On Tuesday, Intel demonstrated the world’s first practical data connection using silicon photonics - a 50 gigabit per second optical data connection built around an electrically pumped hybrid silicon laser. They achieved the 50 gigabit/s data rate by multiplexing 4 12.5 gigabit/s wavelengths into one fiber - wavelength division multiplexing. Intel dubbed its demo the “50G Silicon Photonics Link.” 

Fiber optic data transmission isn’t anything new - it’s the core of what makes the internet as we know it today possible. What makes Intel’s demonstration unique is that they’ve fabricated the laser primarily out of a low-cost, mass-produceable, highly understood material - silicon. 

For years, chip designers and optical scientists alike have dreamt about the possibilities of merging traditional microelectronics and photonics. Superficially, one would expect it to be easy - after all, both fundamentally deal with electromagnetic waves, just at different frequencies (MHz and GHz for microelectronics, THz for optics). 

On one side, microelectronics deals with integrated circuits and components such as transistors, copper wires, and the massively understood and employed CMOS manufacturing process. It’s the backbone of microprocessors, and at the core of conventional computing today. Conversely, photonics employs - true to its name - photons, the basic unit of light. Silicon photonics is the use of optical systems that use silicon as the primary optical medium, instead of other more expensive optical materials. Eventually, photonics has the potential to supplant microelectronics with optical analogues of traditional electrical components - but that’s decades away.

Until recently, successfully integrating the two was a complex balance of manufacturing and leveraging photonics only when it was feasible. Material constraints have made photonics effective primarily as a long haul means of getting data from point to point. To a larger extent, this has made sense because copper traces on motherboards have been fast enough, but we’re getting closer and closer to the limit.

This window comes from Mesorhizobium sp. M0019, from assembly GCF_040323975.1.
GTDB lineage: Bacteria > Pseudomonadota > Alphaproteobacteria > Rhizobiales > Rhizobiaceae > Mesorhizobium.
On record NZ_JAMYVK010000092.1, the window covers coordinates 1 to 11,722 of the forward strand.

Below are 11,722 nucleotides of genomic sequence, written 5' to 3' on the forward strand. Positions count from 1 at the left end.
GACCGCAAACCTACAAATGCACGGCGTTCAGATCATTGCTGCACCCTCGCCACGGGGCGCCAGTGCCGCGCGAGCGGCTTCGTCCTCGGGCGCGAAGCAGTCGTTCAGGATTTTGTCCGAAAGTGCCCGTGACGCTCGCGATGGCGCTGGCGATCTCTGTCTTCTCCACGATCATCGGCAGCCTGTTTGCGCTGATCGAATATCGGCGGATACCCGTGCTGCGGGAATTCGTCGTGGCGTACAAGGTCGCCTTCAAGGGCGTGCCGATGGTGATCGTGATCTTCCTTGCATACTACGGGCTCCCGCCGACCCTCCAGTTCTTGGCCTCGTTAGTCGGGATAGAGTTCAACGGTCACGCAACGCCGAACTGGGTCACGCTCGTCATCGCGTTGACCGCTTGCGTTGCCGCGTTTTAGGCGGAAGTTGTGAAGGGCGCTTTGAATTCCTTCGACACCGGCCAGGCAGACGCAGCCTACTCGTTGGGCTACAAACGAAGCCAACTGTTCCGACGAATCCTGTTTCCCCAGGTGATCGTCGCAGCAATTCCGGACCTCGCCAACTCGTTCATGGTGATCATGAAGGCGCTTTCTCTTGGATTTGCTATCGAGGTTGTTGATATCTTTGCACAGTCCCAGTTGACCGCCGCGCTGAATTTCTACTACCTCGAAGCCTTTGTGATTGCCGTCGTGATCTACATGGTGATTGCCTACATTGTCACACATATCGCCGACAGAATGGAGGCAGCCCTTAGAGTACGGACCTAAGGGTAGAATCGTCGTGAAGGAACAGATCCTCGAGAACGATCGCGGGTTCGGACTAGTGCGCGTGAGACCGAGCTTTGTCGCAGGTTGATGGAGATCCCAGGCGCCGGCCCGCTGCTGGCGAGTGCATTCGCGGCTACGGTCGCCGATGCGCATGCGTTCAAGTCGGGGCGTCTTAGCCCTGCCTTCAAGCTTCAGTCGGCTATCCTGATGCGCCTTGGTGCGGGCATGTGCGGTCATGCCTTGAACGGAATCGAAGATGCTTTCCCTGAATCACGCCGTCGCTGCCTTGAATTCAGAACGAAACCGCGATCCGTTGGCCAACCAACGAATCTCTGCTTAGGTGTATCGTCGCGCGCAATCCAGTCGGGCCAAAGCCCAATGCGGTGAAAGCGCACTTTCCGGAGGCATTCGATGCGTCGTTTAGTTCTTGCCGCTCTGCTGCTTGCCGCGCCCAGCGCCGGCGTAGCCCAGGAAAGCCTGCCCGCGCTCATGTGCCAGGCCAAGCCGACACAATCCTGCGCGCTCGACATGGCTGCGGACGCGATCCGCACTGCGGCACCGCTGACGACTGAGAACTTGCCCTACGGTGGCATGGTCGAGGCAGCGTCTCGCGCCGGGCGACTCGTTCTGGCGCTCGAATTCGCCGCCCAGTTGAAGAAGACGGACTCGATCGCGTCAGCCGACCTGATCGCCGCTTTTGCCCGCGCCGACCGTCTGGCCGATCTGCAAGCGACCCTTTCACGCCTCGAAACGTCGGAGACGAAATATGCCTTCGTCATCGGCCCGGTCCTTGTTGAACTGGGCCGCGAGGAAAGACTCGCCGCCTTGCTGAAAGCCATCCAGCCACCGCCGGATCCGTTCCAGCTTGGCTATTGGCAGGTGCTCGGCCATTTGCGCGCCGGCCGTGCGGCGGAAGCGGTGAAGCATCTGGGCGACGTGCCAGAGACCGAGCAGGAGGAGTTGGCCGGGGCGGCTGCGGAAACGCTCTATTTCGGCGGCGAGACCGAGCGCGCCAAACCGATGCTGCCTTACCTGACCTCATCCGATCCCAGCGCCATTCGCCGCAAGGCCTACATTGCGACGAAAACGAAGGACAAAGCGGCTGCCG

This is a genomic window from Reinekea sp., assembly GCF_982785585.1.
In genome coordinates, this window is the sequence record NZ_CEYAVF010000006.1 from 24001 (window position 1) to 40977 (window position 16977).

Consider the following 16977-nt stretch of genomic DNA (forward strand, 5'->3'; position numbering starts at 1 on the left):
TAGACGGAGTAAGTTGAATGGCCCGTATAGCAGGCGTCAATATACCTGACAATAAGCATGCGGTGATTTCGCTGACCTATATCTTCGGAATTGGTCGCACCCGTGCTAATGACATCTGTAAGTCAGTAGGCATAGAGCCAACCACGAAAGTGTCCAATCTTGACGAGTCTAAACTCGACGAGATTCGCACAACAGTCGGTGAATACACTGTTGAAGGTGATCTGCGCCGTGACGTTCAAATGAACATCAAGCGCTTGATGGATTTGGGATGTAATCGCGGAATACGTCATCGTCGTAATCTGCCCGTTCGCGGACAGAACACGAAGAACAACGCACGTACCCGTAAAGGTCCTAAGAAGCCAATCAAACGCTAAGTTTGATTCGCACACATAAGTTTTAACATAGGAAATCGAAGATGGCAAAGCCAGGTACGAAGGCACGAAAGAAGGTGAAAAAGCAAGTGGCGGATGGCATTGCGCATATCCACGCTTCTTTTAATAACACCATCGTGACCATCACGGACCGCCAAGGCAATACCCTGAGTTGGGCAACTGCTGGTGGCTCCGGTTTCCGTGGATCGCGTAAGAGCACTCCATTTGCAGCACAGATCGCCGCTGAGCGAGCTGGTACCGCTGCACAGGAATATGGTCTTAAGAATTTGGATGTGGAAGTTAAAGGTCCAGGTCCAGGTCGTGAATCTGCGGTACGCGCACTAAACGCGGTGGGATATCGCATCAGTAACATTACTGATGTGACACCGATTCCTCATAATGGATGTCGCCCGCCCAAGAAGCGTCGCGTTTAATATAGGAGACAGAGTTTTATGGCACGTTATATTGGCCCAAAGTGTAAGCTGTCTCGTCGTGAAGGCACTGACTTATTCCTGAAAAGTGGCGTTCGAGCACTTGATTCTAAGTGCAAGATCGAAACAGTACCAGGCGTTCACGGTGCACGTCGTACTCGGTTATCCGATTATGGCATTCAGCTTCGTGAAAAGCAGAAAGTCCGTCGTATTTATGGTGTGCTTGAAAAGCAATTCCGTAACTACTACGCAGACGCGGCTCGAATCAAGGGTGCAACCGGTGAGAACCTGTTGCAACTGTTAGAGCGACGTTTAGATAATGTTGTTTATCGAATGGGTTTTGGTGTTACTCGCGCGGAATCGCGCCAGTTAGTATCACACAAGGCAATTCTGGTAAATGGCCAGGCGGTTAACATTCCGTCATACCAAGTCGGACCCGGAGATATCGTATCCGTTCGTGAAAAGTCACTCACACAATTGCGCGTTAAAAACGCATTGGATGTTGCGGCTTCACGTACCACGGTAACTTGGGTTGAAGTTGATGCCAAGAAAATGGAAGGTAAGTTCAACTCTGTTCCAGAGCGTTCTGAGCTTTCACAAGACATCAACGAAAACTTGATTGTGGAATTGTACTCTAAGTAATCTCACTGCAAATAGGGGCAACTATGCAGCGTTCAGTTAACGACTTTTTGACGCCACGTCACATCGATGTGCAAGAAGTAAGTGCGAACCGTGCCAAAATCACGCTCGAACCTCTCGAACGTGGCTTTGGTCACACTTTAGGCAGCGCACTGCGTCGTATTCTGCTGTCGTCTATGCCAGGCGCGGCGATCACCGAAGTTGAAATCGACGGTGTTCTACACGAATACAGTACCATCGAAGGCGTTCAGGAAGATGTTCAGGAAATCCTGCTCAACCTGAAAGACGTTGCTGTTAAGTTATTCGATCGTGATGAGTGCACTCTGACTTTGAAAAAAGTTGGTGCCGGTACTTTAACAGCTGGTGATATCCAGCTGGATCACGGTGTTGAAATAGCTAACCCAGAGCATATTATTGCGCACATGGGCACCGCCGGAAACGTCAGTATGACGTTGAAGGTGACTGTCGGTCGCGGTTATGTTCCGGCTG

Why use photonics?
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  • ghot - Thursday, August 5, 2010 - link

    "Blinded by the light...." I'm 53 years old and having been waiting for this since the 1st TI calculator hit the market in 1976. Unfortunately I probably won't live to see the 1st totally optical, consumer affordable PC.
    This doesn't prove 'Murphy's Law....it squares or even cubes it.

    The best part, isn't even the speed (although it will be incredible) but rather the fact that PCB printed circuits can be a long as the design requires. Imagine a motherboard 5 inches wide and 3-4 foot tall. Then a PC enclosure could look more like a 4 foot tall 6x6 inch speaker enclosure for example.
    Cooling needs will be greatly reduced as well. Just try to imagine the over clocking potential.

    I used to drool over the 1st commercially available digital watch...the Pulsar....didn't even have LED's...it used tiny Nixie Tubes.....and now this.

    When most of you are my age, you'll be complaining that your brand new Intel P4 (yes P4..maybe in YOUR lifetime, Intel will get back to simple naming schemes) is only capable of 4Thz on air. And, as every over clocker knows....increase the speeds in small increments...say .....10Ghz each time...lol

    I am so jealous :)
    Reply
  • ziaullahk - Sunday, February 18, 2018 - link

    And to think about it, we just reached 100GBps according to https://compoundtek.com/news Reply

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